Are there limits to how small electronic devices can be? In this lecture, Nadj-Perge will discuss materials that are only a few atoms thick and how, just like Lego bricks, they can be stacked together in limitless different configurations to explore new phenomena at atomic scales.
This event is free and open to the public; however, registration is requested via Eventbrite. Registration is not a guaranteed seat or a reserved ticket*. Seating is on a first-come, first-served basis, beginning at 7:30 p.m.
▶︎ REGISTER TO ATTEND* Reserved tickets are printed tickets available in advance from the Caltech Ticket Office to members of The Friends of Beckman Auditorium and The Caltech Associates, and to Caltech alumni. A reserved ticket guarantees a seat until 7:45 p.m., and grants access to a reserved section in the auditorium. If you are a member of The Friends of Beckman or The Caltech Associates, or are a graduate of Caltech, please contact the Ticket Office to reserve your Watson Lecture tickets.
About the SpeakerStevan Nadj-Perge is Assistant Professor of Applied Physics and Materials Science and a KNI-Wheatley Scholar in the Division of Engineering and Applied Science.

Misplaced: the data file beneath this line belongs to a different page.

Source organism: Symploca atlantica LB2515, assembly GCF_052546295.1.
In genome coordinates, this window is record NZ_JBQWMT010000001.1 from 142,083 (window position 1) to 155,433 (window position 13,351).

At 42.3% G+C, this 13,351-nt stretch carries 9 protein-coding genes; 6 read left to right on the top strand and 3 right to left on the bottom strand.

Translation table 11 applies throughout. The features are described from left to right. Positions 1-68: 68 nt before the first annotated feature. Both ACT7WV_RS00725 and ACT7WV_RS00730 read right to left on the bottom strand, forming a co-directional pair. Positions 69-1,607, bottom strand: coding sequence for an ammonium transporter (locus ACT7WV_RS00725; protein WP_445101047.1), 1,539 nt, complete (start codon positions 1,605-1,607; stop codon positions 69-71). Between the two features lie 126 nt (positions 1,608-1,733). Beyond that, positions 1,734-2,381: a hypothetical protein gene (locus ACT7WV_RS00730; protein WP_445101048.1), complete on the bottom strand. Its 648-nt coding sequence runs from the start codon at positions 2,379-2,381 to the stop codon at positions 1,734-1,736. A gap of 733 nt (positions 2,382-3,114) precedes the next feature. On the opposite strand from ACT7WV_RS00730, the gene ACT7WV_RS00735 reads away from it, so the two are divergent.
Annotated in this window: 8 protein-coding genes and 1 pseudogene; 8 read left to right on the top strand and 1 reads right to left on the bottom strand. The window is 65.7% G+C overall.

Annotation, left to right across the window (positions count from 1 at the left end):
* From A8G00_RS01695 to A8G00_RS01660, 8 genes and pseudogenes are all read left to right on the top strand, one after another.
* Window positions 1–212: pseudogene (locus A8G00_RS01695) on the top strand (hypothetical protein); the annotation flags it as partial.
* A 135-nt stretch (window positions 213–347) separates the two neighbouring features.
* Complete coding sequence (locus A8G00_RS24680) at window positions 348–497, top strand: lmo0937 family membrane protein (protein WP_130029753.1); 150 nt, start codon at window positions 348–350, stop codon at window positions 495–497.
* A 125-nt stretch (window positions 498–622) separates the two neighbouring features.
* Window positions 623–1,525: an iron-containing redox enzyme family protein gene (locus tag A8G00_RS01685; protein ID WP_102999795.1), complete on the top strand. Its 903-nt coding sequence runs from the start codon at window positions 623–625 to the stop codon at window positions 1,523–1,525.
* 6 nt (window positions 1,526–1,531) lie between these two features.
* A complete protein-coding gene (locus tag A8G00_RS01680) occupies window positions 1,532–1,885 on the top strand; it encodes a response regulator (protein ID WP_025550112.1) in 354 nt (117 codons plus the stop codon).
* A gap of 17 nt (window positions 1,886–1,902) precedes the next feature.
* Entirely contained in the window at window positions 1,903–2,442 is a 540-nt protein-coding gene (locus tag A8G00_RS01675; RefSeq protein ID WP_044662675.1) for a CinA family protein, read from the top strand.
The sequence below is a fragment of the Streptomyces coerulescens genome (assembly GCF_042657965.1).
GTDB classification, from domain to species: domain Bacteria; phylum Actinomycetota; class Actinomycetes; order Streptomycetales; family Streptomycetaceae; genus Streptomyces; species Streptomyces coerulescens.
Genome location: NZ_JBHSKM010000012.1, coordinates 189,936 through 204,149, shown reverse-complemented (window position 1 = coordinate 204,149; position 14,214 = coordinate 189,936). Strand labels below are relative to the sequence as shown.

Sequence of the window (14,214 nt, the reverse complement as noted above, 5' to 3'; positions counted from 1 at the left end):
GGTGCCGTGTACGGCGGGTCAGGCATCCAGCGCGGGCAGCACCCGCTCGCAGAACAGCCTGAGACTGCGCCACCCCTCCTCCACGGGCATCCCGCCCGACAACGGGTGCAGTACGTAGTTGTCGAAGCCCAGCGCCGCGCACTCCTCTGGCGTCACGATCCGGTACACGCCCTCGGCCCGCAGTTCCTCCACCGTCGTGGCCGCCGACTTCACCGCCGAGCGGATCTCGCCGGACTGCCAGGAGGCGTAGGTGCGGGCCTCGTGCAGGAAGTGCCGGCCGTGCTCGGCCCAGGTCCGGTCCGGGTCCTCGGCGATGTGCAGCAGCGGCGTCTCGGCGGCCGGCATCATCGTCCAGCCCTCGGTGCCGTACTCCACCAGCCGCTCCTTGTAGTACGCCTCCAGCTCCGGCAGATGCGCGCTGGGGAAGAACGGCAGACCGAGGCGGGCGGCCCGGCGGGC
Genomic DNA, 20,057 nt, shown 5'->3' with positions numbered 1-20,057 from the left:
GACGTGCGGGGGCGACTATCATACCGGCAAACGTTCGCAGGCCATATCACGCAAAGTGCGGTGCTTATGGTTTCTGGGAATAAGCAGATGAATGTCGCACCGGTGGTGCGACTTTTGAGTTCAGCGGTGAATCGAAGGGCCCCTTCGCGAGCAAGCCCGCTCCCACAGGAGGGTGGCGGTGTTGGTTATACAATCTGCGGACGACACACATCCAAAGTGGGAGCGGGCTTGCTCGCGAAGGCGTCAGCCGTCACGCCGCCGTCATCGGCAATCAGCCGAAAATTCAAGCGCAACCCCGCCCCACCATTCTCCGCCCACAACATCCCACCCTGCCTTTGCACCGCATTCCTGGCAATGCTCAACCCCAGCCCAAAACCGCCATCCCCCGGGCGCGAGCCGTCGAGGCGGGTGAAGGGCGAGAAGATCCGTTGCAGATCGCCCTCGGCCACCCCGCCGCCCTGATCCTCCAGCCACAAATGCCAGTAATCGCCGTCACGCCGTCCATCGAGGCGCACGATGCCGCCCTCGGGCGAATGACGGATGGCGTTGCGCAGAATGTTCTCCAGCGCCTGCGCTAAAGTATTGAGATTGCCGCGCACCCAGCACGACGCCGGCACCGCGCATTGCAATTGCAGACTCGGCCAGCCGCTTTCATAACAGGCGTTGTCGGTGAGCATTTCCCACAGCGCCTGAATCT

About the SeriesSince 1922, The Earnest C. Watson Lecture Series has has brought Caltech's most innovative scientific research to the public. The series is named for Earnest C. Watson, a professor of physics at Caltech from 1919 until 1959. Spotlighting a small selection of the pioneering research Caltech's faculty is currently conducting, the Watson Lectures are geared toward a general audience, as part of the Institute's ongoing commitment to benefiting the local community through education and outreach. Through a gift from the estate of Richard C. Biedebach, the lecture series is able to highlight assistant professors' research each season.
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